This is not a baseball story.
If you’ve watched the movie “Apollo 13,” then you know who Dr Charles Berry was though. He was the doctor who said Ken Mattingly couldn’t go to space after having been exposed to measles and thus needing to be in quarantine, not maybe on the moon potentially delirious with a high fever. The mission commander, Jim Lovell, famously protested to no avail…Mattingly was grounded. He didn’t get sick, and was the instrumental in devising the plans that got the astronauts who did fly home again after an oxygen tank exploded. Dr Berry was portrayed in my favorite scene in the movie:
Dr Berry liked that scene, too. In fact, he played it often when he gave talks at medical conferences. He was a flight surgeon for 68 years…for the USAF starting in the Korean War, then NASA in its earliest days (indeed, he was a big part of selecting the astronauts in the 1960’s), and later in private practice. I was an Air Force flight surgeon for 22 years myself. He’s a hero in our field, and I feel privileged to have met him a number of times.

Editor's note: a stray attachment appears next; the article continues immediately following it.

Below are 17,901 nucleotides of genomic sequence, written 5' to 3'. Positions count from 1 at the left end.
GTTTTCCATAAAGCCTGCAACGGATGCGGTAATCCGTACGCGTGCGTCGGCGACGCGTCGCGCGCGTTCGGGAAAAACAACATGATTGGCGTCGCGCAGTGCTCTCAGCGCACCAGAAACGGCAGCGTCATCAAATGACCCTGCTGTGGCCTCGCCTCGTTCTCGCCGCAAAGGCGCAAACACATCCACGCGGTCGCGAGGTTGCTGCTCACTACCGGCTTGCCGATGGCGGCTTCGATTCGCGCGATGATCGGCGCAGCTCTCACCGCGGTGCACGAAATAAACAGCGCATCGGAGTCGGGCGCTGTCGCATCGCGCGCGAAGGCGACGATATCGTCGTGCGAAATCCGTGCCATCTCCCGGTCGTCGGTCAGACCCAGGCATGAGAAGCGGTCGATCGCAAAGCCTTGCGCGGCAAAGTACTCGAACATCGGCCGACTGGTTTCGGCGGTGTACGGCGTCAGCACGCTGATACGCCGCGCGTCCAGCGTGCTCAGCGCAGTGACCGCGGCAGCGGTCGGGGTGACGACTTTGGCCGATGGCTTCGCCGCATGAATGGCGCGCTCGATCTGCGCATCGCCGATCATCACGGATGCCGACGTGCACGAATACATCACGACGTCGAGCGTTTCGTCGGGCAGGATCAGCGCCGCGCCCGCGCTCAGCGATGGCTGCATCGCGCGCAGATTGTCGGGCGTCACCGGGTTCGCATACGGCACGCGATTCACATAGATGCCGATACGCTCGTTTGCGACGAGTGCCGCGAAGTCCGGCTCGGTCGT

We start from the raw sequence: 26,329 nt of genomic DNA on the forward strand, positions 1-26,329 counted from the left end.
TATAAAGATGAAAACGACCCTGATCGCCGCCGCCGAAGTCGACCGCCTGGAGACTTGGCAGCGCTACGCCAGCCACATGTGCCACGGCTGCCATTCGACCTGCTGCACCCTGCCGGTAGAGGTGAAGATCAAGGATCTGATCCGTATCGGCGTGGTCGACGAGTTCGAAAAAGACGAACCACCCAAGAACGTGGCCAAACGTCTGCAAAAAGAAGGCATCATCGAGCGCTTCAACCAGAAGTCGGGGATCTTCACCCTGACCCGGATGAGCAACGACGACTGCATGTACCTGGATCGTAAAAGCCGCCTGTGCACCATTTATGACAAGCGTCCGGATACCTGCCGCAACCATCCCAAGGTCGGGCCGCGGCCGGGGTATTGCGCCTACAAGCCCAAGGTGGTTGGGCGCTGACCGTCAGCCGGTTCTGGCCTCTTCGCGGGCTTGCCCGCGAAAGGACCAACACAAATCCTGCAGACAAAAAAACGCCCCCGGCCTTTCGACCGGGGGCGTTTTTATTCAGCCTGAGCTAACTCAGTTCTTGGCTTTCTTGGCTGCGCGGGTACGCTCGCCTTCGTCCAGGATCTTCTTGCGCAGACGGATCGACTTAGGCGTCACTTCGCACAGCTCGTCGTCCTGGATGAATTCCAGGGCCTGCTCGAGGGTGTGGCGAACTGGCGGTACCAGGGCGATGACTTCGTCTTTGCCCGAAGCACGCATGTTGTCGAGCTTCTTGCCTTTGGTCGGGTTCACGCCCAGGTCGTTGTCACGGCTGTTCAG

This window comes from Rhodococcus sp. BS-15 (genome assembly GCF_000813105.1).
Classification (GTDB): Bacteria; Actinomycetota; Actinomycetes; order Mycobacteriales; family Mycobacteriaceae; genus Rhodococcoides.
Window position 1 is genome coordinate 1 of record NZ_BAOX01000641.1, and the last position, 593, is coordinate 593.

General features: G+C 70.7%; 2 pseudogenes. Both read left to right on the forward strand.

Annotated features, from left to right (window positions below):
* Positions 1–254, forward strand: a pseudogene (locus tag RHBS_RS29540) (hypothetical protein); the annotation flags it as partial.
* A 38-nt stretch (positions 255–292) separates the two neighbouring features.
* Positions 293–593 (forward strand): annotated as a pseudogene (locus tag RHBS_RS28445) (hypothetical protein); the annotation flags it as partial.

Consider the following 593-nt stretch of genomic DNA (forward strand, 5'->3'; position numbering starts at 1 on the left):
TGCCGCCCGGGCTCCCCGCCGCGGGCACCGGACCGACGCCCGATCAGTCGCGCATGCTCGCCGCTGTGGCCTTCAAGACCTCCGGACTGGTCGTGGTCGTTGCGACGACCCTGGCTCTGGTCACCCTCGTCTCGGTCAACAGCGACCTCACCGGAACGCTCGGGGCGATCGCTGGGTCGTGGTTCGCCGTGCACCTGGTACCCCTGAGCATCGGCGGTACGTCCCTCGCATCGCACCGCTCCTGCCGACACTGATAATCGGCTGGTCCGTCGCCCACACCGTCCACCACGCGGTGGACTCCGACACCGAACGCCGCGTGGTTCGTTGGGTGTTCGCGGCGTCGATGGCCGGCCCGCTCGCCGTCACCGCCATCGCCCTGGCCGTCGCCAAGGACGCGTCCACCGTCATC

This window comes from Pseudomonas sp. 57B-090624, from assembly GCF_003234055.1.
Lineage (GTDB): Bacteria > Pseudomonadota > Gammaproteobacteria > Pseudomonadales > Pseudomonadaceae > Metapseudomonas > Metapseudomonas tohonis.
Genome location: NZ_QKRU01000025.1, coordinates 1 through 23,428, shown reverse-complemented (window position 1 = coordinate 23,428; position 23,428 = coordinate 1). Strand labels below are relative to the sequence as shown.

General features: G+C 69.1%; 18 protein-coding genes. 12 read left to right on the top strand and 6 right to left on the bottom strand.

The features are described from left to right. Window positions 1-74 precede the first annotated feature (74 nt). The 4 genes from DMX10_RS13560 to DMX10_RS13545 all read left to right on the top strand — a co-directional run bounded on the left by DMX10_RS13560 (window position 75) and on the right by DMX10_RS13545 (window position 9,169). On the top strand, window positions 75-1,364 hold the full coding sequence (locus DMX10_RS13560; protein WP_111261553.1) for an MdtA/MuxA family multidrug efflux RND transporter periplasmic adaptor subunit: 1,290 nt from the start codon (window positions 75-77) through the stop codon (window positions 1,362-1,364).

Today, as I’ve done before, while re-watching the movie, I looked him up online…and found out he passed away at age 96. It was peaceful and in his sleep at home. It’s a good age and a good way to go, I suppose, but I’m still sad today.
The featured image is Dr Berry doing a check up on Jim Lovell.
(One thing Dr Berry did not like about the movie was it’s portrayal of him smoking. He was never a smoker.)